In this work, the development of a database on physical fitness is presented. As initial population to fill this database, people who practice recreational sports at the Universidad Simon Bolivar (USB) were chosen. The goal was studying individual physical fitness in order to structure exercise routines that gives certain benefits without risking the individual health, promoting a less sedentary way of life. Before the study, a low-cost noninvasive protocol was designed to determine the level of physical fitness. The methodology consisted of four steps: a) A review of existing protocols to propose a set of physical fitness (International Physical Activity Questionnaire (IPAQ)), cardiovascular (heart rate variability, heart rate recovery time and arterial blood pressure), anthropomorphic, aerobic (maximum oxygen consumption) and mood state (Profile of Mood State (POMS)) measurements, which allow sketching a complete profile on the sportsman physical fitness. b) Instrumental data collection. c) Electrocardiographic signal processing. d) Data post-processing using multivariate analysis. The database was composed of 26 subject from USB. Ten subjects were soccer players, ten were mountain climbers and six were sedentary people. Results showed that the heart rate recover time after 2-3 min, IPAQ and maximum oxygen consumption have higher weights for classifying individuals according to their habitual physical activity. Heart rate variability, as well as, POMS did not contribute greatly for discriminating recreational sport from sedentary persons. PMID:23366343

  6. Development of low-dose protocols for thin-section CT assessment of cystic fibrosis in pediatric patients.

    LENUS (Irish Health Repository)

    O'Connor, Owen J

    2010-12-01

    To develop low-dose thin-section computed tomographic (CT) protocols for assessment of cystic fibrosis (CF) in pediatric patients and determine the clinical usefulness thereof compared with chest radiography.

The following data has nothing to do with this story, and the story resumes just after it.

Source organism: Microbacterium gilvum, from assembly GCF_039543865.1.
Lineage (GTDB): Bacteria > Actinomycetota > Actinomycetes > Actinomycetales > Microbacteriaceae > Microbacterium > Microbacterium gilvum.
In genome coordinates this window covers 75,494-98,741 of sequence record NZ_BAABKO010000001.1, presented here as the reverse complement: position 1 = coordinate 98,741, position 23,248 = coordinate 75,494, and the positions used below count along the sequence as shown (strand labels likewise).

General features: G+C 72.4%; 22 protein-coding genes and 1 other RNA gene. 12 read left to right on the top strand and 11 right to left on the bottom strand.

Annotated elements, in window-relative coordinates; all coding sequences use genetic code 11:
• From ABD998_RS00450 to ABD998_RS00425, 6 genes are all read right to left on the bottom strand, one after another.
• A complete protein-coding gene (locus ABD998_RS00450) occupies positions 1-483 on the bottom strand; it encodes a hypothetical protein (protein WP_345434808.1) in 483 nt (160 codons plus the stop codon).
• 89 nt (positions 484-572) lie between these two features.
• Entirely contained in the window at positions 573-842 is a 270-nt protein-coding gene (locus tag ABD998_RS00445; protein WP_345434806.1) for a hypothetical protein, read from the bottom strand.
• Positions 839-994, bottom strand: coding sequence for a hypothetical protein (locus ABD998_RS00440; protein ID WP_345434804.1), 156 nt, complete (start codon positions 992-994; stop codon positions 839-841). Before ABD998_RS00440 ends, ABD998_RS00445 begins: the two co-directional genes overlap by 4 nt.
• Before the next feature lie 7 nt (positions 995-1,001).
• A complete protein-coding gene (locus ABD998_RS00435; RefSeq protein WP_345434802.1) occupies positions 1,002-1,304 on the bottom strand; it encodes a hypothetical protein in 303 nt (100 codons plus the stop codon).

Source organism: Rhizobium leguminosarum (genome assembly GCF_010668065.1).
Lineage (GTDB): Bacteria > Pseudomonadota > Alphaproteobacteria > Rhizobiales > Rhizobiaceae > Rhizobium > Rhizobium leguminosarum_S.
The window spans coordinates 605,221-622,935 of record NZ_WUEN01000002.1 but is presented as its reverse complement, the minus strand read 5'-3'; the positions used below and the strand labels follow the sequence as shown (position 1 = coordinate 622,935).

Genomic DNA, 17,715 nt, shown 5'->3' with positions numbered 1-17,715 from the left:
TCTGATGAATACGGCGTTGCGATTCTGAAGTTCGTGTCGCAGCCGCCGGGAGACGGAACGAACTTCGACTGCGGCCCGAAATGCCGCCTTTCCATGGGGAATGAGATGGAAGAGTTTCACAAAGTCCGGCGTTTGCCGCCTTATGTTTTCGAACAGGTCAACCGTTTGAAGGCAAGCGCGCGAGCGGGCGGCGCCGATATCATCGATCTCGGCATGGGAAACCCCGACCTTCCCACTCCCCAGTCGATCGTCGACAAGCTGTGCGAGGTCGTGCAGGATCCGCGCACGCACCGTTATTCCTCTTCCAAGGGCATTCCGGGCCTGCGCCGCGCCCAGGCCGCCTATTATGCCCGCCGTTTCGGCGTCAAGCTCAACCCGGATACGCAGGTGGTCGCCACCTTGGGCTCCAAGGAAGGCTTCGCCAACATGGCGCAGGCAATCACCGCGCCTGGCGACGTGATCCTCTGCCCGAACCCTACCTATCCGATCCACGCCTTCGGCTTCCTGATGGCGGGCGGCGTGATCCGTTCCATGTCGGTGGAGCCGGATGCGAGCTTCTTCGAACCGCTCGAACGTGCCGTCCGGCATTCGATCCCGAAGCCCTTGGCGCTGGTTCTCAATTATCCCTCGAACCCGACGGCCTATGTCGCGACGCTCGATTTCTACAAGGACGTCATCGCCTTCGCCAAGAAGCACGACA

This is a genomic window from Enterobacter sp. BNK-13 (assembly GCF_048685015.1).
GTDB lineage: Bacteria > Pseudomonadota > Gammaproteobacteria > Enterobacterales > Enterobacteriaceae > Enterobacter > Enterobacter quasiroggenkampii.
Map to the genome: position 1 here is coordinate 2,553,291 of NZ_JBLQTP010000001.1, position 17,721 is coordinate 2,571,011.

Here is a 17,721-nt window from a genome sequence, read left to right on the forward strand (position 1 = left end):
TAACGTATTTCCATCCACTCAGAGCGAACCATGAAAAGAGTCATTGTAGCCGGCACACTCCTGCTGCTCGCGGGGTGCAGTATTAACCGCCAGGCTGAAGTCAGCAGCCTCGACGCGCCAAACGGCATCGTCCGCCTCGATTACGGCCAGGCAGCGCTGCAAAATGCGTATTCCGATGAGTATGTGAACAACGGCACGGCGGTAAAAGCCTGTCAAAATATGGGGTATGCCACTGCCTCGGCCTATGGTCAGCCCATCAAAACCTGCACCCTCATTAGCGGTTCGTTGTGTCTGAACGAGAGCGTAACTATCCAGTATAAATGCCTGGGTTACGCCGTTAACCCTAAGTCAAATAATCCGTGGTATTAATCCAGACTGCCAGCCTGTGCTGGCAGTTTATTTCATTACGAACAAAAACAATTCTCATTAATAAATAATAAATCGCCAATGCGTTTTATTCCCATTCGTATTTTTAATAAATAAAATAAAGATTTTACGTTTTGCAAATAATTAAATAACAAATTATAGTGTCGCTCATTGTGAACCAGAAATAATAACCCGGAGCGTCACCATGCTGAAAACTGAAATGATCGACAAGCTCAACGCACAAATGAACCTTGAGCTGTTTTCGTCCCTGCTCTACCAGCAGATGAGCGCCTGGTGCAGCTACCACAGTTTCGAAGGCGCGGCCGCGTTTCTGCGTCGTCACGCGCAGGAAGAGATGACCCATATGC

7. Coronectomy of mandibular third molars: A clinical protocol to avoid inferior alveolar nerve injury.

    Science.gov (United States)

    Monaco, Giuseppe; Vignudelli, Elisabetta; Diazzi, Michele; Marchetti, Claudio; Corinaldesi, Giuseppe

    2015-10-01

    Coronectomy is a surgical procedure for the treatment of mandibular third molars in close proximity to the mandibular canal. Unfortunately, often the surgical protocol is not described step by step and it is difficult for the clinician to assess the key factors that are important for the success of this procedure. The aim of this paper is to propose and describe a standardized surgical protocol to improve the success of the technique. The treatment approach, for the most common types of third molars impaction is analysed. Each step of the surgical procedure is described in details and a new type of crown section is proposed. The presented protocol is proposed in order to define a clinical practitioner's guide that could help the surgeon who approaches coronectomy for the first times. PMID:26321069